British Man Switches to Guilty Plea in Case Tied to Several Healthcare Hacks
A U.K. resident who was a member of The Dark Overlord hacking group pleaded guilty to federal charges Monday and was sentenced to five years in prison, according to the U.S. Justice Department.
Nathan Wyatt, who was extradited to the U.S. from Britain in December 2019, pleaded guilty to conspiring to commit aggravated identity theft and computer fraud.
U.S. District Judge Ronnie White of the Eastern District of Missouri ordered Wyatt to pay $1.4 million in restitution.
In 2016, The Dark Overlord hacking group attacked organizations in the St. Louis area, targeting healthcare providers, accounting firms and other companies, stealing data and threatening to release it, according to the Justice Department.
Wyatt was indicted by a federal grand jury in November 2017. After being extradited to the U.S., he originally pleaded not guilty before changing his plea this week (see: Alleged Dark Overlord Member Extradited, Pleads Not Guilty).
“Nathan Wyatt used his technical skills to prey on Americans’ private data and exploited the sensitive nature of their medical and financial records for his own personal gain,” said Acting Assistant Attorney General Brian C. Rabbitt of the Justice Department’s Criminal Division.
Wyatt admitted that he became a member of the Dark Overlord hacking group in 2016 and was responsible for remotely breaching U.S computer networks and companies, according to the Justice Department. He also admitted to maintaining virtual private network accounts for communication between victims and threat actors.
Wyatt also said members of the hacking group obtained sensitive data, such as patient medical records and personally identifiable information, from victim organizations and then threatened to release the information if victims did not pay a ransom of $75,000 to $350,000 in bitcoin, prosecutors say.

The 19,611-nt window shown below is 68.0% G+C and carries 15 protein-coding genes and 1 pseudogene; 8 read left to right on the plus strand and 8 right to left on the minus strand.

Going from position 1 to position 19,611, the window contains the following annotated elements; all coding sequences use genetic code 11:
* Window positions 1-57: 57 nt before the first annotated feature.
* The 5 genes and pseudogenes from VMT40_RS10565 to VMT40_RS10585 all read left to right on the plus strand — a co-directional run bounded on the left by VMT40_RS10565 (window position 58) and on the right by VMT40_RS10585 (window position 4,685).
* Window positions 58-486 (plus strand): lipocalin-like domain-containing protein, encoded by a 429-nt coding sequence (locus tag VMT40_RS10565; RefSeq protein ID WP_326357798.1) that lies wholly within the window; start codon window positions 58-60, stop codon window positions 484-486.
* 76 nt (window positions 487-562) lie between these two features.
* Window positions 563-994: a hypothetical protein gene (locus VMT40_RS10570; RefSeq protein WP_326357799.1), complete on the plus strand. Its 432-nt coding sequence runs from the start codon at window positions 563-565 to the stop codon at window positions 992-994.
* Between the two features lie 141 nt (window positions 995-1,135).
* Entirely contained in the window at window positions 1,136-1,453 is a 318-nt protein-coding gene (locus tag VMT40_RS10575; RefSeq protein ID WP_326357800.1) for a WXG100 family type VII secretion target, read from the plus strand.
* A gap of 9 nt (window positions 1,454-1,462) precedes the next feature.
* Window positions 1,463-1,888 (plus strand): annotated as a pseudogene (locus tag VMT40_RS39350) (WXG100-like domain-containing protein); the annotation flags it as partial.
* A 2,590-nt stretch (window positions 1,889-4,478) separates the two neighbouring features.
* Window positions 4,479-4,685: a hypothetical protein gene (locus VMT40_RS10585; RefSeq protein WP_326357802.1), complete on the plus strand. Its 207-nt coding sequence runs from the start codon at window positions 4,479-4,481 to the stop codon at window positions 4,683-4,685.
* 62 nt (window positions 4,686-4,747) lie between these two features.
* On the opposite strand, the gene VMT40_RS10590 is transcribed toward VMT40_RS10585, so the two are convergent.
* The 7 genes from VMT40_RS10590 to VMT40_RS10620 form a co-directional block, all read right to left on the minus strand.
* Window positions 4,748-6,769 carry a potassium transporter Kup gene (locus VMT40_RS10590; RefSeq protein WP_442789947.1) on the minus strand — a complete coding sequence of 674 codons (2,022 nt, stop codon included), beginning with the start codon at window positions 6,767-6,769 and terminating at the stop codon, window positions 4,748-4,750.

The Dark Overlord’s victims included a healthcare provider in Farmington, Mo.; a healthcare records company in St. Louis; a medical records provider in Swansea, Ill.; a certified public accountant in St. Louis; and a healthcare provider in Athens, Ga. (see: 4 Stolen Health Databases Reportedly for Sale on Dark Web)
History of The Dark Overlord
The hacking group, which authorities believe had only a handful of members, emerged in early 2016. It started out by stealing data from smaller healthcare organizations and trying to extract bitcoin ransoms in exchange for not releasing the data.
Analysts believe The Dark Overlord used internet-wide scans to find systems running Microsoft’s Remote Desktop protocol and then executed brute-force credential attacks.
After compromising an organization, the group would use the harvested personal data to harass employees via phone calls, intimidating emails and text messages. The gang also officially claimed responsibility for some attacks and then issued threats, according to the Justice Department.
In November 2017, Wyatt was sentenced to three years in a U.K. prison after pleading guilty to a bevy of crimes related to The Dark Overlord’s operation.
That guilty plea came in a Southwark Crown Court on Sept. 14, 2017, when Wyatt admitted to 20 counts of fraud by false representation, two counts of blackmail and one count of possession of an identity document with intent to deceive. His offenses included using malware to steal files from a British law firm then trying to ransom them back (see: Fraudster Tied to ‘The Dark Overlord’ Jailed for 3 Years).
In May 2018, Serbian police arrested a man only identified as S.S. in connection with The Dark Overlord hacking group, but this individual has not yet faced any charges or been extradited (see: Noose Tightens Around Dark Overlord Hacking Group.)